Creatives & Changemakers

Science City Lyngby’s journey to become a buzzing Innovation District

Christin Scheller
October 7, 2021

Lyngby shares some of the advantages that came from working with GIID, an analysis framework that helps innovation areas in becoming Innovation Districts and that has been applied in cities such as Philadelphia, Toronto, Dublin and Milan to name a few. Lyngby’s innovation system underwent a sound analysis in which its unique strengths were uncovered, e.g. sustainable mobility and Retail Tech. The results stress the importance of collaboration and helped Science City Lyngby to develop a common five-year strategy while establishing a common innovation language among its stakeholders.

What do Lyngby, Toronto and Dublin have in common? Yes, you might say they are all situated in the northern hemisphere, correct. What they also have in common are strong innovation districts and a mutual benefit from the GIID network that includes big and small cities all over the world. GIID stands for the Global Institute on Innovation Districts, a nonprofit organisation that provides an analysis framework as well as a contact platform for its members to exchange experiences and knowledge with each other. While big cities possess many resources, we wanted to know from Marianna Lubanski, CEO of Science City Lyngby in Denmark, what a smaller sized city can learn from this cooperation.

Marianna Lubanski, CEO of Science City Lyngby.

Just like Lund, Lyngby has a big university campus (Technical University of Denmark/ DTU), start-ups, small and big companies, a lively city centre and many more research and educational institutions. Lyngby is situated a few kilometres north of Copenhagen, having thus a great connection to the Danish capital, Europe and the world. When they were approached by GIID it was thus not about designing a whole new innovation ecosystem, but about reaching the next level with the given resources. Having many areas of excellence, one of the first lessons from GIID was to position oneself with only a few.

-The GIID helped us to focus on fewer things. You can’t do everything but one, two, three really good things over the next three years or five years. You get a clearer profile and that was also one of our challenges when you have a university that is world class in many areas. I cannot brand Science City Lyngby in 10 different ways. Usually, you need to kind of like select something and GIID help with that process. And it made it legitimate among our stakeholders.

The focus on two main areas is the result of a deep analysis taking into consideration the categories of critical mass, innovation & entrepreneurship, quality of place, leadership and diversity. In the case of Lyngby, the two focus areas are Life Science & Advanced Chemistry and IT/Engineering. Right now, they focus on sustainable mobility within the life science cluster, or rather green transition a larger scale. RetailTech includes many new IT and tech solutions based on IoT, AI, Big Data, Machine Learning, cybersecurity etc While the procedure is the same, certain aspects needs to be adapted to the local context as the conditions in for example the US and cities in Northern Europe can differ.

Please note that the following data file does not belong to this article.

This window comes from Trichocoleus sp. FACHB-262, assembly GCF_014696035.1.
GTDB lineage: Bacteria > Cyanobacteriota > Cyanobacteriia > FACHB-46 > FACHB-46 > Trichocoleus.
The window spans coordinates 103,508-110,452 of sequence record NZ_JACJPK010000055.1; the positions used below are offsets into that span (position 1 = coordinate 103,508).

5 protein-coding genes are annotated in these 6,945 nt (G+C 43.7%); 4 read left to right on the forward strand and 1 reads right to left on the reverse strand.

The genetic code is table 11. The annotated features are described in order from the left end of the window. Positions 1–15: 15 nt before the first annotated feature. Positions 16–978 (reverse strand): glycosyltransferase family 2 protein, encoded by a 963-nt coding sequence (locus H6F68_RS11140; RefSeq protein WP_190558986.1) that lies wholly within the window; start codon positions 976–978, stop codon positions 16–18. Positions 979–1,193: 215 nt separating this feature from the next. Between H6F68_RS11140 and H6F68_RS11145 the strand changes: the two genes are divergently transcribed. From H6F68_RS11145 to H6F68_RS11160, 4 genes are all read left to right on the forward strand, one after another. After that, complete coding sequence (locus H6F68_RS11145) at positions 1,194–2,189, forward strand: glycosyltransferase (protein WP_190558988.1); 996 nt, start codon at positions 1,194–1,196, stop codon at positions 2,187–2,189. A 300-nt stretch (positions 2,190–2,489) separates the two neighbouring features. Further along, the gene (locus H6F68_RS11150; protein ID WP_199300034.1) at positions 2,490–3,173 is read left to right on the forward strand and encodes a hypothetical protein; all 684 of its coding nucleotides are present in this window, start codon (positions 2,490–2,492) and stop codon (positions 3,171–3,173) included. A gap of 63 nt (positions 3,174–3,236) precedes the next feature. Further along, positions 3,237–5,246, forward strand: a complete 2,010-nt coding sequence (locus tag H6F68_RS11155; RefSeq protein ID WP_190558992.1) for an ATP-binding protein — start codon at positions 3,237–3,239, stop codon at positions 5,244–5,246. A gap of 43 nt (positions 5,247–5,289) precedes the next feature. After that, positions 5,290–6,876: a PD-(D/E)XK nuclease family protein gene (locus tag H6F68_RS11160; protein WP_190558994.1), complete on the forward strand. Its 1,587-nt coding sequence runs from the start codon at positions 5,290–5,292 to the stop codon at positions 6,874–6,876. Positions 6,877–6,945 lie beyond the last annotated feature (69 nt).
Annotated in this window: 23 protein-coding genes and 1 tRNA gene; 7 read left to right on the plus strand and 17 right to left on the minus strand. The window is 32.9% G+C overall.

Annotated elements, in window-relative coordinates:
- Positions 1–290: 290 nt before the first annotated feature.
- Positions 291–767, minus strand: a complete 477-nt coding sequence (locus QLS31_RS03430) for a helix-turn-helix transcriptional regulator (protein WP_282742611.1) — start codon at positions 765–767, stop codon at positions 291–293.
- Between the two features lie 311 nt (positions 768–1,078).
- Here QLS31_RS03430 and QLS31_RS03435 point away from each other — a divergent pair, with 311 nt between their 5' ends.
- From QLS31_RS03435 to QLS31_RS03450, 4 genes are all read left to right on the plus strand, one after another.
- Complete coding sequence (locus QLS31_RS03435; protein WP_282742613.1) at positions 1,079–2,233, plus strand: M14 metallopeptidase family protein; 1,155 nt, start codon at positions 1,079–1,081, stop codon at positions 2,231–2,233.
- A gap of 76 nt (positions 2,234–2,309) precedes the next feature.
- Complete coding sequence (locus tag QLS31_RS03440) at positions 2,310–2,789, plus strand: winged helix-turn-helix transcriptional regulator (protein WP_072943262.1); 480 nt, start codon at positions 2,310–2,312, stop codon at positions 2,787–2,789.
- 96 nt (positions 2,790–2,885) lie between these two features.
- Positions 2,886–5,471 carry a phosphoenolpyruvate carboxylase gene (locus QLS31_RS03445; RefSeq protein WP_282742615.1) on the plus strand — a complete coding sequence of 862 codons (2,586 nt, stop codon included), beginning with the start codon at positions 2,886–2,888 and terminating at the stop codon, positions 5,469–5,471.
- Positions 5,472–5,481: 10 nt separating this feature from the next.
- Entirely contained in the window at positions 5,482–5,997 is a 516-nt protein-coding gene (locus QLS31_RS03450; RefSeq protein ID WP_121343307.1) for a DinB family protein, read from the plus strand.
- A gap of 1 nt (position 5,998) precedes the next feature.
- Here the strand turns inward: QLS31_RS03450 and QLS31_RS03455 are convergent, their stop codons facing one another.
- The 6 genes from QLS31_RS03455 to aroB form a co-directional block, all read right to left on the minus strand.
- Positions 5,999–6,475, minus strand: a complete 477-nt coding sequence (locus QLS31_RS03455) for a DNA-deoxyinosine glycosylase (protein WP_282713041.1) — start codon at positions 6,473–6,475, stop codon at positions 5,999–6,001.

-We cannot take an US model and implant it. Because it's very different, you know. There are industry cluster where the companies pay for a lot more and the cities are really poor. And here actually our government, our cities are the wealthy guys. It’s very different.

The team was successful in adapting the framework to the conditions in Lyngby, where the focus lies on establishing more interactive spaces without needing new space. The board then devised a five-year strategy (2020 – 2025) with the new insights and formulated a vision. An Innovation District task force makes sure progress will be made in due time. And the association Lyngby-Taarbaek Vidensby changed its name into Science City Lyngby. With these measures Lyngby could tackle more easily some of the challenges.

-We have actually created a living lab in one of the clusters, and among all the partners active in that cluster, we are testing new technologies. And then we have right now arranged a range of roundtables between all the guys in our other cluster, trying to define what they could do together to increase innovation, collaboration and entrepreneurship within their space. And we talk about physical things. We talk about existing programs and such and we talk about what the dream would be. Who we should approach, companies or institutions, to get them involved in making things happen. It's very inspiring, because it gives you a mutual framework. And it gives you also a language.

Lyngby and Lund/Future by Lund are in contact with each other and exchange knowledge and experiences on spearheading an innovation ecosystem. The two share similar interests such as learning how to grow and retain start-ups, enable collaboration between stakeholders and making premises more innovative. In summer 2020, Lund gave a team of innovation leaders from Lyngby a digital tour which will, as soon as the situation is safe again, be complemented with a life tour.

Photo: Copyright: tmrw


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